In a tragedy for the motorcycle world, Carlin Dunne of Santa Barbara Ducati died on Sunday on the final stretch of the famous Pikes Peak hill climb. He was within yards of the finish line when he hit a bump that had been troubling riders that day, according to The Gazette of Colorado Springs. Dunne lost control of his Ducati motorcycle and went off the highway into a boulder field. The 12-mile race against time has more than 156 turns, and Dunne had the fastest time in his division through the final turn, The Gazette reported. The 36-year-old had won the race four times before, including last year, and was the first to break the 10-minute barrier in 2012 with a time of 9:52.
Race organizer, the Pikes Peak International Hill Climb, and Ducati North America issued a statement mourning Dunne’s death, calling him a “warm hearted mentor with a competitive spirit.” Jason Chinnock, CEO of Ducati North America, stated, “Carlin was part of our family and one of the most genuine and kind men we have ever known.”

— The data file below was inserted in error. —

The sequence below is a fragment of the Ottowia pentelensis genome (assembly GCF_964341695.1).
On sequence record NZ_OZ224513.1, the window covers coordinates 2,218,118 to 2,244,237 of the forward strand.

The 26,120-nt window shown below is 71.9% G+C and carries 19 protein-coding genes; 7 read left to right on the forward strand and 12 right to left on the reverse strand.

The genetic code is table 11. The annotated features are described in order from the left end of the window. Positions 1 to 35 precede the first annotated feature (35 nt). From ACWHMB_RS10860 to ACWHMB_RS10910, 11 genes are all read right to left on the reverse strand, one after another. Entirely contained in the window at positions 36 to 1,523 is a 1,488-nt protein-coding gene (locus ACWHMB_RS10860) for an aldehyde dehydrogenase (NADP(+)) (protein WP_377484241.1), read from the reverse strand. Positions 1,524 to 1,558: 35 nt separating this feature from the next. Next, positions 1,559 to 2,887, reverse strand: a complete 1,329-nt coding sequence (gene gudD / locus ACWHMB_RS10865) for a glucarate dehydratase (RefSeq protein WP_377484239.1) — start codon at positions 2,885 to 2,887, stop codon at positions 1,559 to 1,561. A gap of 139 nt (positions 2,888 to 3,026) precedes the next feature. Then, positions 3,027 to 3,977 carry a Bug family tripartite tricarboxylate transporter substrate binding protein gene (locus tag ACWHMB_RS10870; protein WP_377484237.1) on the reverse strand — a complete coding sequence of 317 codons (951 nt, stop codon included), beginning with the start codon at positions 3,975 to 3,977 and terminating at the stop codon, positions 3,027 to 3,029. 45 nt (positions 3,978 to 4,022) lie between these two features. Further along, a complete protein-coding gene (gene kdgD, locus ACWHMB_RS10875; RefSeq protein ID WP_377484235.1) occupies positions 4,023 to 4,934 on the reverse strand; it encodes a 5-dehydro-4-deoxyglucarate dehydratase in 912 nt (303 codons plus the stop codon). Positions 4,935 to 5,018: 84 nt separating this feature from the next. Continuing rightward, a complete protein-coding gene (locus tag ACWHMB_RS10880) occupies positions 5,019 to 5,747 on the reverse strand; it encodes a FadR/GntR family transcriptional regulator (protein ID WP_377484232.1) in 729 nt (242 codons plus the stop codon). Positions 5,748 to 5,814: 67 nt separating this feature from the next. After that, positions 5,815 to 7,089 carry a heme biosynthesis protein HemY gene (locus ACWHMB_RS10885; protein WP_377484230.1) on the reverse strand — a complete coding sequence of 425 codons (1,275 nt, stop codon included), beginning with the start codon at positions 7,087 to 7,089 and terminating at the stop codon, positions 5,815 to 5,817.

Dunne had grown up above his family’s Ducati shop on State Street, and ran the shop with his father, Trevor Dunne, a professional racer from South Africa, for many years. The shop is now on Montecito Street. Independent sports columnist John Zant described Dunne’s near-legendary status at Pikes Peak in 2018. When Dunne raced an electric bike there in 2013, he told Zant about seeing the race for the first time five years before: “What makes it so magical is the environment. It’s so raw. It’s thick with trees at the start, and then you’re into completely exposed rock. This is one of the last races you’re out of a safety zone. If you kill yourself, that’s what you did.” Seven people have died in the competition, which is in its 97th year and races both cars and bikes.